I met Edward "Eddie" Vacek shortly after I starting working at Children's Hospital in 2002. He was working as one of our security guards. Although some would find it unusual for a physician and security guard to become close friends, this comes as no surprise to those who know the two of us. Our conversations usually centered around sports and girls (two of Eddie's favorite subjects). In the spring of 2006 however we got talking about cooking and barbeque (two of my favorite subjects). Eddie told the story of how the previous summer he had smoked and sold ribs from a road-side stand on the weekends for a little extra spending money. He would sell Friday, Saturday and Sunday and was making up to $200 a weekend. He unfortunately did not have the appropriate license and health inspections and so was shut down. I offered to help him with the licensing and inspection process and found the appropriate contact information. He was back in my office 20 minutes later with the list of requirements to be up and running again. It would be relatively straight forward, and required surprisingly little in the way of expensive equipment. There was however one item that put the process out of reach for Eddie. The road side rib stand would require a professional grade smoker (and something to tow it). Since even a small unit would be a significant strain to his budget we talked about forming a small business. I would match his sweat equity with financial equity. We figured that if it all worked out we could make a little money (having a great time in the process). If it didn’t work out, it wouldn’t cost Eddie anything, and I would have the smoker of my dreams for my backyard (having a great time in the process).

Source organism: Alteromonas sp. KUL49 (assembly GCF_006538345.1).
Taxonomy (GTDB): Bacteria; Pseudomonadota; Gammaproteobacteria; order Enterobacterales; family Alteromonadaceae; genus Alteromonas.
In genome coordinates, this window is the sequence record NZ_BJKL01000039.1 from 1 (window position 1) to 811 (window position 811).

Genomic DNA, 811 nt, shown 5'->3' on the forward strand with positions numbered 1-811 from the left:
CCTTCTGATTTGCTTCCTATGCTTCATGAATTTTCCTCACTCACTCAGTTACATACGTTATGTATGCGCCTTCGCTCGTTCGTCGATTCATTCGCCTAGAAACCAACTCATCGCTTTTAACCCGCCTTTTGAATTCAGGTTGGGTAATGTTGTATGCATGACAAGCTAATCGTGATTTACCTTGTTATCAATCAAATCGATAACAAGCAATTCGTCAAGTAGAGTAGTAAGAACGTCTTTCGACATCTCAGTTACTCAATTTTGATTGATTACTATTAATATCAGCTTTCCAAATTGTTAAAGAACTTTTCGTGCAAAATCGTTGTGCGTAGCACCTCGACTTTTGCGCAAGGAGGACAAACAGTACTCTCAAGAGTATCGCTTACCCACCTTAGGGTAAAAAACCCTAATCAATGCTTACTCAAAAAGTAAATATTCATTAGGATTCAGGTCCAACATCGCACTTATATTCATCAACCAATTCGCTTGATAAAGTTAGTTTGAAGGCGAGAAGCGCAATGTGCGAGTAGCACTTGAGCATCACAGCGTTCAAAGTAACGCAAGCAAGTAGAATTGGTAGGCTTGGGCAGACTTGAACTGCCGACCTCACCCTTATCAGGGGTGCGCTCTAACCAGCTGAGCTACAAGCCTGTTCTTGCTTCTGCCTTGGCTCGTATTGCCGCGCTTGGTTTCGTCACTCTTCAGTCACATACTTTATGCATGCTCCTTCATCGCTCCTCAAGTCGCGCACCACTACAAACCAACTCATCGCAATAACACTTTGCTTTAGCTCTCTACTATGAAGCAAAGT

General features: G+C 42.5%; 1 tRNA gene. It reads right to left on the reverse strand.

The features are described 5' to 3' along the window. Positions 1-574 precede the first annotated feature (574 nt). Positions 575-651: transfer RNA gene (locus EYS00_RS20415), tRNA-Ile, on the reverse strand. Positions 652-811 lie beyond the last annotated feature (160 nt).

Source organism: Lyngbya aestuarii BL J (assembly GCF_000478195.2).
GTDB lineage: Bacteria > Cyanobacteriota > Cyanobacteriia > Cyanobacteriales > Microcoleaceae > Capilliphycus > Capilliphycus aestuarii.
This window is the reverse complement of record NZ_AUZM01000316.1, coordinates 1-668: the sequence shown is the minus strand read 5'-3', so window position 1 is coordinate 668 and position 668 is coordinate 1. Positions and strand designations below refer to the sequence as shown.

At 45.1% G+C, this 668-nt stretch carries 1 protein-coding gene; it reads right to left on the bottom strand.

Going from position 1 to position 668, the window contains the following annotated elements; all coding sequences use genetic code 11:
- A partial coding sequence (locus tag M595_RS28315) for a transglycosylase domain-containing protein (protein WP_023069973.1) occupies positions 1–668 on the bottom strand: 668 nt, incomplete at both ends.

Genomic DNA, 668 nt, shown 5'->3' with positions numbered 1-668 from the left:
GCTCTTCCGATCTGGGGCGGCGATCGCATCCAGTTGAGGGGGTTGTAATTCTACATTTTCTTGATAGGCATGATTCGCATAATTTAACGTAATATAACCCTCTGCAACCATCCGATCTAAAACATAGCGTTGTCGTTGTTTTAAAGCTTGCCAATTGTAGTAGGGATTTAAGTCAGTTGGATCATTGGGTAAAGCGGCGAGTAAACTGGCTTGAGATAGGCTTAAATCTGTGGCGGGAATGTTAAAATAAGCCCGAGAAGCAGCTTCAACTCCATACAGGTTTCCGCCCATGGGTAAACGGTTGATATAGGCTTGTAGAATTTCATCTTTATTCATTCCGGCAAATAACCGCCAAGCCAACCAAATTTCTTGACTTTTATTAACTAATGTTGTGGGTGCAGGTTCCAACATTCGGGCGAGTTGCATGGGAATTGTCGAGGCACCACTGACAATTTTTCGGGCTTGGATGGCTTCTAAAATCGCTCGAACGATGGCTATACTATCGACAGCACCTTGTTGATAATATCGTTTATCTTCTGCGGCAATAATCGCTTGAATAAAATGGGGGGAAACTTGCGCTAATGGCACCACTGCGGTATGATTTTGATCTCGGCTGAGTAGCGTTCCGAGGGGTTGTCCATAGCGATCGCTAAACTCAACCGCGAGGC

We obtained the appropriate permits, bought the screened tent, and ordered the smoker. Eddie already had a great rib rub, and unparalleled smoking technique. The barbeque sauce however was not his strength so we passed the time waiting for our smoker to arrive developing our original sauce and making unrealistically big plans for the future.
A couple of months later we were up and running. We would set up the tent and fill the smoker with ribs in the late morning. Then spend the afternoon drinking beer and talking about everything from Eddie’s astounding High School Football career to the disappointing Husker season. By early evening the ribs would be sold and we would pack up and prepare to do it again the next day. Within a couple of weeks we exceeded all of our preconceived ideas of possible success. We were selling 100-150 ribs per weekend, and it was not uncommon to see the same face 2 or 3 times in the same weekend.
No matter how much we wished for it not to happen, the Huskers continued to struggle and the weather stopped cooperating. Soon it didn’t matter if we were willing to brave the cold, because our customers were now unwilling to get out of their car to retrieve their ribs. We closed up the road-side stand, but started looking for a permanent spot.
After a long search, we finally found an appropriate location in west Omaha that met our laundry list of requirements. Unfortunately during our search Eddie’s health started to fail. His heart condition (which probably was not helped by our summer of beer and ribs) was getting worse. We pressed on with our plans for the restaurant not realizing how serious his condition had become. We signed the restaurant lease on March 1, 2007. Eddie passed away just 2 weeks later at age 41, never seeing the inside of his new building.
I suspect that if the timing of events had been just a little different, Eddie’s dream would have passed with him. As difficult as it was to press on there wasn’t really any other option. With commitment from members of Eddie's family to keep his dream alive, we hired the best general manager in the metro area, assembled an invaluable staff and opened for business on July 10, 2007.
Our first year has provided more challenges than I could have ever foreseen, but even more in the way of rewards. I was able to pass on Eddie’s techniques to a new generation of pitmasters. We have the support of the greatest customer base I could ever imagine. And when I thought our restaurant’s first year could not be any better, the Omaha World Herald noticed by our commitment to great service and food and named us the “Best Barbeque Restaurant” in December of 2007. I believe Eddie would be proud. No, I know Eddie is proud.
-Jeff "Doc" DeMare